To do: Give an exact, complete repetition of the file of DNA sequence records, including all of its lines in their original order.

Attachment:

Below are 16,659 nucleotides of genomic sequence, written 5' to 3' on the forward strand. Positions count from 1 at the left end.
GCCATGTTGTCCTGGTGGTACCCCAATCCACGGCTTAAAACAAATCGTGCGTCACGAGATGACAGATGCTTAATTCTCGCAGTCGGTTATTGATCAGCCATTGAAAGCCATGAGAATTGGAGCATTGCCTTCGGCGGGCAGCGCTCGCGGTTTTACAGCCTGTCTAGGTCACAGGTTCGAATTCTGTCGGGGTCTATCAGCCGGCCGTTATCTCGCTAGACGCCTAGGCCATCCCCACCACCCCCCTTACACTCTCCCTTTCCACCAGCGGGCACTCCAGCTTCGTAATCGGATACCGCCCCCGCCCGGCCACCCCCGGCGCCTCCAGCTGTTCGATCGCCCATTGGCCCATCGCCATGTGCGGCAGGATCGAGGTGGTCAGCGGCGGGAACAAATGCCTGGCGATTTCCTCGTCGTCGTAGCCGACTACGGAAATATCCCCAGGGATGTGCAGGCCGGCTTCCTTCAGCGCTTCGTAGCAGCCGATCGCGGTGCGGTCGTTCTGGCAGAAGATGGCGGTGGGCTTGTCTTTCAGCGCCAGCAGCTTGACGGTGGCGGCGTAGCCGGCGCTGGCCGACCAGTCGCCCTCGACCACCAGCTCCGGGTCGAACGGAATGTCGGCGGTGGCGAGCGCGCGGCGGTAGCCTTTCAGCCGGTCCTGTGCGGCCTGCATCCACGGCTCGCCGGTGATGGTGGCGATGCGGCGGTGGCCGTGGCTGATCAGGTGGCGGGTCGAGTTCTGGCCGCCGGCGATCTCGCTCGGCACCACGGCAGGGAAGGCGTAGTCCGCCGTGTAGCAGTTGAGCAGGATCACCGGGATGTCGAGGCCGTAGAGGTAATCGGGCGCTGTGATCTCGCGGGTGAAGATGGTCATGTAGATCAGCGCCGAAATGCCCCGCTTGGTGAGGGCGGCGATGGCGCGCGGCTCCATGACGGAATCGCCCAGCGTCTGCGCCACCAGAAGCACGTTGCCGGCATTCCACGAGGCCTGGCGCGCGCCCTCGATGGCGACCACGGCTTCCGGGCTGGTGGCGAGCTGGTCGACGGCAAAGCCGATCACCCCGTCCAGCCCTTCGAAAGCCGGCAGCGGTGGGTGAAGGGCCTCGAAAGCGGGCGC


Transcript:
Below are 16,659 nucleotides of genomic sequence, written 5' to 3' on the forward strand. Positions count from 1 at the left end.
GCCATGTTGTCCTGGTGGTACCCCAATCCACGGCTTAAAACAAATCGTGCGTCACGAGATGACAGATGCTTAATTCTCGCAGTCGGTTATTGATCAGCCATTGAAAGCCATGAGAATTGGAGCATTGCCTTCGGCGGGCAGCGCTCGCGGTTTTACAGCCTGTCTAGGTCACAGGTTCGAATTCTGTCGGGGTCTATCAGCCGGCCGTTATCTCGCTAGACGCCTAGGCCATCCCCACCACCCCCCTTACACTCTCCCTTTCCACCAGCGGGCACTCCAGCTTCGTAATCGGATACCGCCCCCGCCCGGCCACCCCCGGCGCCTCCAGCTGTTCGATCGCCCATTGGCCCATCGCCATGTGCGGCAGGATCGAGGTGGTCAGCGGCGGGAACAAATGCCTGGCGATTTCCTCGTCGTCGTAGCCGACTACGGAAATATCCCCAGGGATGTGCAGGCCGGCTTCCTTCAGCGCTTCGTAGCAGCCGATCGCGGTGCGGTCGTTCTGGCAGAAGATGGCGGTGGGCTTGTCTTTCAGCGCCAGCAGCTTGACGGTGGCGGCGTAGCCGGCGCTGGCCGACCAGTCGCCCTCGACCACCAGCTCCGGGTCGAACGGAATGTCGGCGGTGGCGAGCGCGCGGCGGTAGCCTTTCAGCCGGTCCTGTGCGGCCTGCATCCACGGCTCGCCGGTGATGGTGGCGATGCGGCGGTGGCCGTGGCTGATCAGGTGGCGGGTCGAGTTCTGGCCGCCGGCGATCTCGCTCGGCACCACGGCAGGGAAGGCGTAGTCCGCCGTGTAGCAGTTGAGCAGGATCACCGGGATGTCGAGGCCGTAGAGGTAATCGGGCGCTGTGATCTCGCGGGTGAAGATGGTCATGTAGATCAGCGCCGAAATGCCCCGCTTGGTGAGGGCGGCGATGGCGCGCGGCTCCATGACGGAATCGCCCAGCGTCTGCGCCACCAGAAGCACGTTGCCGGCATTCCACGAGGCCTGGCGCGCGCCCTCGATGGCGACCACGGCTTCCGGGCTGGTGGCGAGCTGGTCGACGGCAAAGCCGATCACCCCGTCCAGCCCTTCGAAAGCCGGCAGCGGTGGGTGAAGGGCCTCGAAAGCGGGCGC